Connect with us


Terrorist hostage-taking abroad | Federal committee calls for clearer government framework



(Ottawa) MPs and senators who oversee security and intelligence activities are calling on the government to create a clear framework to respond to terrorist hostage-takings.

The National Security and Intelligence Committee of Parliamentarians points to several shortcomings of the current approach in a report on Global Affairs Canada (GAC) tabled on Friday.

The committee says a clear new framework would provide leadership for whole-of-government responses to hostage-takings and provide resources to meet operational needs during critical episodes.

The report says that while Global Affairs has always carried out some form of review of lessons learned following critical events, the findings of these exercises have not been implemented.

The committee found that many of the same issues cropped up repeatedly, including gaps in centralized decision-making and unclear roles and responsibilities.

He says a specialized unit created by Global Affairs in 2009 to develop policies, protocols and standard operating procedures has not succeeded.

Global Affairs Canada’s role in the response to terrorist hostage-takings abroad is neither leadership nor coordination, but facilitation and information sharing, the committee concluded.

“At best, GAC convenes relevant ministries, which have much larger operational roles and clear responsibilities, and seeks to establish a cohesive approach, without having the power to lead a government-wide response,” says the report.

Among the cases studied by the committee was the kidnapping of Quebecer Édith Blais in December 2018 by militants in Burkina Faso.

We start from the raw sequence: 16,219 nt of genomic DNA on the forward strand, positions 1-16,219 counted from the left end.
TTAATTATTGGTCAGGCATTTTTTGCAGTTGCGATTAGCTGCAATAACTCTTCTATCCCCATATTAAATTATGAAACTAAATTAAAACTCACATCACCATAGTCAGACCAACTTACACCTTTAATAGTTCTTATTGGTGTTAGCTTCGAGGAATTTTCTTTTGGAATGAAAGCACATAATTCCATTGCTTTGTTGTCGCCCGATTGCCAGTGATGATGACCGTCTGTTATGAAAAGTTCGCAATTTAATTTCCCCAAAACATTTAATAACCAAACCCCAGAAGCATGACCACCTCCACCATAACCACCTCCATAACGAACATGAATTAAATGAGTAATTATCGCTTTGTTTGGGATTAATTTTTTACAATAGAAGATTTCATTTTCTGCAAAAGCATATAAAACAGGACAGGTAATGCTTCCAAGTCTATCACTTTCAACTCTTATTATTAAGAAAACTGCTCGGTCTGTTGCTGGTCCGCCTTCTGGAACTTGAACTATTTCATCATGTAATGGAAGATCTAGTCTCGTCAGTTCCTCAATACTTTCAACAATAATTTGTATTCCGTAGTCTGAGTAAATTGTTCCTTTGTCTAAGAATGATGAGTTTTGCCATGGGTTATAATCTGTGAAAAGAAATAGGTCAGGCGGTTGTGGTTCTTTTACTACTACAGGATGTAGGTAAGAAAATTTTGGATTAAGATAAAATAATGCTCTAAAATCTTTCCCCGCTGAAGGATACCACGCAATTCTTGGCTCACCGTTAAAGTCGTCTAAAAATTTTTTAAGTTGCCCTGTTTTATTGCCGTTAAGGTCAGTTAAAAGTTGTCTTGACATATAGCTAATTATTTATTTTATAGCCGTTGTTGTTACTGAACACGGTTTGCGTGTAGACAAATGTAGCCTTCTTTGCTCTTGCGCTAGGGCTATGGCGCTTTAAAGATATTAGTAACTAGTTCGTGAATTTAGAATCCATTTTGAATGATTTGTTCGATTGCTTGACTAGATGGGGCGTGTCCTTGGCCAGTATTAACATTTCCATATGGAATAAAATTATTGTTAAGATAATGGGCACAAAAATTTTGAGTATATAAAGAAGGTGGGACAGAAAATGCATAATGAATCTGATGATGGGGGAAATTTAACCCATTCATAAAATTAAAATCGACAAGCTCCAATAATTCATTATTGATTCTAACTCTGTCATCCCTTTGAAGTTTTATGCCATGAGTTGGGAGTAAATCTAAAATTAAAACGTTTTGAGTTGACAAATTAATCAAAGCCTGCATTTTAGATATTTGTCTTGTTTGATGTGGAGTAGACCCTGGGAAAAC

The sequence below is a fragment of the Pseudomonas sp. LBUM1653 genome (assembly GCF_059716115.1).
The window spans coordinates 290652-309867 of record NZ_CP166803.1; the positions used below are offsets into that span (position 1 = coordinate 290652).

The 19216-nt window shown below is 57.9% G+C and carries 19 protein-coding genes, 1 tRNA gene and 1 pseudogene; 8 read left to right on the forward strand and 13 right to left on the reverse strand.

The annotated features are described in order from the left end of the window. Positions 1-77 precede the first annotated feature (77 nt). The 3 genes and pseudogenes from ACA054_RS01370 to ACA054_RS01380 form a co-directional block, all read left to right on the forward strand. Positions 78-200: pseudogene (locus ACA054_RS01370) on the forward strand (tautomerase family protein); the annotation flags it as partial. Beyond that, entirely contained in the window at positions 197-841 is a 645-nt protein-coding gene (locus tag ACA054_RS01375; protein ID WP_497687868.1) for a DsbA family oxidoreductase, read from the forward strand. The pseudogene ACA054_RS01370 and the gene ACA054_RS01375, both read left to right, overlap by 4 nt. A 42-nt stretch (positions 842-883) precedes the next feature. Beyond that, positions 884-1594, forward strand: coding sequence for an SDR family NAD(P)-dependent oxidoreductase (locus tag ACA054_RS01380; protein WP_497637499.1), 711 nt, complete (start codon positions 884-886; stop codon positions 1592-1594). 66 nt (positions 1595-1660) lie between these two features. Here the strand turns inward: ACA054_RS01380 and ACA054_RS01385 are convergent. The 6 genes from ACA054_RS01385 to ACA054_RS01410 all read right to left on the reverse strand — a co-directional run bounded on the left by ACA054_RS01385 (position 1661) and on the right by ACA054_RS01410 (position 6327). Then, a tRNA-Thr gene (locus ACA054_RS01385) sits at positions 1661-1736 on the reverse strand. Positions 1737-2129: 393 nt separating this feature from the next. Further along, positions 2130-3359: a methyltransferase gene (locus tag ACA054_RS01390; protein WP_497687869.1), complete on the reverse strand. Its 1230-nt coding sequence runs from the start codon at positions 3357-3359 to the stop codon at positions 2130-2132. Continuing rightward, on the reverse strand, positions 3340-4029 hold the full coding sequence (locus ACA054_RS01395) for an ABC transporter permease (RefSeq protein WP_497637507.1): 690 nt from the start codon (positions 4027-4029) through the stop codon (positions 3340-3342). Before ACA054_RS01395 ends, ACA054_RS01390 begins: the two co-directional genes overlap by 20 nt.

Over the past decade, the ministry has failed to develop the necessary policy, operational and training mechanisms for relevant government organizations to respond coherently to such events, the committee added.

“Besides these shortcomings, the most serious problem is political in nature: successive governments have not provided direction on the establishment of a framework to manage critical incidents, or provided specific guidelines for particular case,” the report said.

“Together, these challenges limit the ability of the department and its security and intelligence partners to respond effectively to terrorist hostage-takings.”

While some of those challenges stem from shortcomings at Global Affairs, many others stem from more systemic issues, said Liberal MP David McGuinty, chair of the committee.

“One of the things we want to be very clear about is that when these critical incidents happen, we need clearer and stronger political leadership,” he said in an interview.

Overall, the committee found that Global Affairs Canada is an integral part of the security and intelligence community, advancing Canada’s national security interests abroad and providing essential support to its partners in the collection of foreign intelligence in Canada.

The department has also put in place effective consultation mechanisms with the Canadian Security Intelligence Service (CSIS) and the Communications Security Establishment (CSE), the national cyber espionage service, the parliamentarians say.

However, consultation between Global Affairs and the Department of National Defense and the Canadian Armed Forces remains largely informal and ad hoc, and organizations have been slow to respond to ministerial directives in this area, the report says.

Moreover, the internal governance of the national security and intelligence activities of Global Affairs “is not uniform, or even absent for certain sectors”.

“With respect to its international security programs, the department has strong governance mechanisms in place, including detailed policies, procedures and oversight committee structures,” the report said. Conversely, for its most sensitive intelligence-related activities, the department lacks policies, procedures or guidance documents. »

This includes its leading role in collecting foreign intelligence in Canada and conducting foreign policy risk assessments for CSIS and CSE activities, the report adds.

“The lack of governance for GAC’s most sensitive intelligence activities creates a significant gap in ministerial accountability,” the document reads.

Click to comment

Leave a Reply

Your email address will not be published. Required fields are marked *